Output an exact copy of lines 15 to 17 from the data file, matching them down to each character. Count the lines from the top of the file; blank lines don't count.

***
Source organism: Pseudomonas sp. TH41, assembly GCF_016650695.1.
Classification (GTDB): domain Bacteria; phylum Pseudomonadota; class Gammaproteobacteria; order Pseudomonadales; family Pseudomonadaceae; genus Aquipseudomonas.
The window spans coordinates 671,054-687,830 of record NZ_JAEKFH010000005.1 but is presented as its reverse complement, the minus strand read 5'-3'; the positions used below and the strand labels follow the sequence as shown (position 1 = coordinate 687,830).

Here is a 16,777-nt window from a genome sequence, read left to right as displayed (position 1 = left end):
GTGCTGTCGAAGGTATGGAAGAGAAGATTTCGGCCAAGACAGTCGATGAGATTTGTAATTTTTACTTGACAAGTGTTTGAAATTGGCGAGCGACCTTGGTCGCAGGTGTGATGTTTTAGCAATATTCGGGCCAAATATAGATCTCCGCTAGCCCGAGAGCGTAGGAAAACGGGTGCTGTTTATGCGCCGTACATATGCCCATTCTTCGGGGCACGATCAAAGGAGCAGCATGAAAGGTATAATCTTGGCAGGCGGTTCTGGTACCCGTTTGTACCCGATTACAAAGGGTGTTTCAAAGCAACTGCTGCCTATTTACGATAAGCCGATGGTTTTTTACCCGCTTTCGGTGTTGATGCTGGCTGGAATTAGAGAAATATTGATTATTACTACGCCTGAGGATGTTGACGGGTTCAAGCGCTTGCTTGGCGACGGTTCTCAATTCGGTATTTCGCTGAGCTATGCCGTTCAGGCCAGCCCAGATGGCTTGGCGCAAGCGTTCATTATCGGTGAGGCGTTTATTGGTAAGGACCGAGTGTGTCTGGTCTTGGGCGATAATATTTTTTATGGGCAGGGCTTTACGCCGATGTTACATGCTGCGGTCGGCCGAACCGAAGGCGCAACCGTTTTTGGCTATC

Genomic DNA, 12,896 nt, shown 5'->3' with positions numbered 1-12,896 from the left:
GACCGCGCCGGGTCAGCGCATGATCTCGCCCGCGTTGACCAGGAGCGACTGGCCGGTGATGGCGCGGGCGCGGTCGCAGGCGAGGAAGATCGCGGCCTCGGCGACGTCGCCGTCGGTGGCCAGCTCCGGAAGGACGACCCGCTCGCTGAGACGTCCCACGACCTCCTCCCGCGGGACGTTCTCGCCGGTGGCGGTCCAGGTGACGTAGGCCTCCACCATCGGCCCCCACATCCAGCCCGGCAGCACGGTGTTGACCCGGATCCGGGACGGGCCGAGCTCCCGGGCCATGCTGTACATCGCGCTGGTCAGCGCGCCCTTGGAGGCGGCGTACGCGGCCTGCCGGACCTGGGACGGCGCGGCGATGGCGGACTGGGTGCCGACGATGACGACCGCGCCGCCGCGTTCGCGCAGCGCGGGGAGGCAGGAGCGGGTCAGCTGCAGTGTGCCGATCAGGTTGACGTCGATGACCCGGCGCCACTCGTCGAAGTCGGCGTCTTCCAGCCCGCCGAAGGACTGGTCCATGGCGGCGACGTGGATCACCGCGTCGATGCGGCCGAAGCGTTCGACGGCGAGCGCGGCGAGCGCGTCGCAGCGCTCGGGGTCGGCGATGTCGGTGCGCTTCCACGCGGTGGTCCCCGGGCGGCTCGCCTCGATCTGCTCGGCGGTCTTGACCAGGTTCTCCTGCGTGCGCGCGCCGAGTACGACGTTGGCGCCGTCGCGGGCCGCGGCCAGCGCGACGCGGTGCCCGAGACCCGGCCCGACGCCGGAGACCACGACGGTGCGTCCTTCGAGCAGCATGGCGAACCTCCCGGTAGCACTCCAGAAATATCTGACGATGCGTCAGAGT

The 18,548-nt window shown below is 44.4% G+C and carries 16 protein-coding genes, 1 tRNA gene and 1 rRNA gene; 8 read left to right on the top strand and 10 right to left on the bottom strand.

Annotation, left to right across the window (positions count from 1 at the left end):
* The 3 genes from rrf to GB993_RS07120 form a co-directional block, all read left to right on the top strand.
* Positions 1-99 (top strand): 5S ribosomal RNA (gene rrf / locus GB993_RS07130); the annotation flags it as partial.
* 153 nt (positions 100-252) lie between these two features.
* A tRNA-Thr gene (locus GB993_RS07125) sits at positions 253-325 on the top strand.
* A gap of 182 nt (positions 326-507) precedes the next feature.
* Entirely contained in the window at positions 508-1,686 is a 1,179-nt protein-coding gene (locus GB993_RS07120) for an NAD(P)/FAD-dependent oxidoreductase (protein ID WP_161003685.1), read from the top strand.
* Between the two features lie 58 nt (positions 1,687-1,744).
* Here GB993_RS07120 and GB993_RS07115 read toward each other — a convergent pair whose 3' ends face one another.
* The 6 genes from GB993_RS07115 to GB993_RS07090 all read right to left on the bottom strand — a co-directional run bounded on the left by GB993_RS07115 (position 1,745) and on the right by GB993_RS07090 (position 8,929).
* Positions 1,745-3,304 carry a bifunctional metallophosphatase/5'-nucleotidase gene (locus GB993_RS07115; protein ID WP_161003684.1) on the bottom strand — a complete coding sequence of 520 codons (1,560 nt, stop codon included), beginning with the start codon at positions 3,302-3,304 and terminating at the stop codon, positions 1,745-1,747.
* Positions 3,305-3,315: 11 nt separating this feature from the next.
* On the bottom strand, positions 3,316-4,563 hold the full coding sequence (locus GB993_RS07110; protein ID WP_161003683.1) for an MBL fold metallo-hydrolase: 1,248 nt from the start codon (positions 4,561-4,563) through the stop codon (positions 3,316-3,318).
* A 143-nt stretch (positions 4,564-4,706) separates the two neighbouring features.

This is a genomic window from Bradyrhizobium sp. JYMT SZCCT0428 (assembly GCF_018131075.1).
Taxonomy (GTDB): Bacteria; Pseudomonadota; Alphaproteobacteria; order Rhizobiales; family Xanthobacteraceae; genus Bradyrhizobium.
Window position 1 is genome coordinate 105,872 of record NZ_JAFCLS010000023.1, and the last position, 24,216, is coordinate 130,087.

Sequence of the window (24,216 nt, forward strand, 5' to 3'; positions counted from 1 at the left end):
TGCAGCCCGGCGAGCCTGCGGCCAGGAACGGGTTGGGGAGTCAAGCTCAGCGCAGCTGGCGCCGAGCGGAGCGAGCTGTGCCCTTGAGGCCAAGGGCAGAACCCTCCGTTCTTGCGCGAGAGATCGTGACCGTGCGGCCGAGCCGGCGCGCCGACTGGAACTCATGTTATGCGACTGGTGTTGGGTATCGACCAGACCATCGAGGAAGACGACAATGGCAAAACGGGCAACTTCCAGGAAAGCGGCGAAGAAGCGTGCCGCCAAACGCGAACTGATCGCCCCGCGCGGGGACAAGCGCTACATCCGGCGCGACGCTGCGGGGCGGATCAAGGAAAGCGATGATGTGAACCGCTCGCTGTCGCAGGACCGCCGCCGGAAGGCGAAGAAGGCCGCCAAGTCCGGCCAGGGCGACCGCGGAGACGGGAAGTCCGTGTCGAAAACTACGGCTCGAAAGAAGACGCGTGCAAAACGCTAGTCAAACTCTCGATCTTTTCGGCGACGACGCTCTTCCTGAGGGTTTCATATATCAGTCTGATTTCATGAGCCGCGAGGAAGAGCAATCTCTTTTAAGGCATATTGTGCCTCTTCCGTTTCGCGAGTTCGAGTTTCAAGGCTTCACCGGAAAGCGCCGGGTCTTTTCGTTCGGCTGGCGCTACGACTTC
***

* Entirely contained in the window at positions 508-1,686 is a 1,179-nt protein-coding gene (locus GB993_RS07120) for an NAD(P)/FAD-dependent oxidoreductase (protein ID WP_161003685.1), read from the top strand.
* Between the two features lie 58 nt (positions 1,687-1,744).
* Here GB993_RS07120 and GB993_RS07115 read toward each other — a convergent pair whose 3' ends face one another.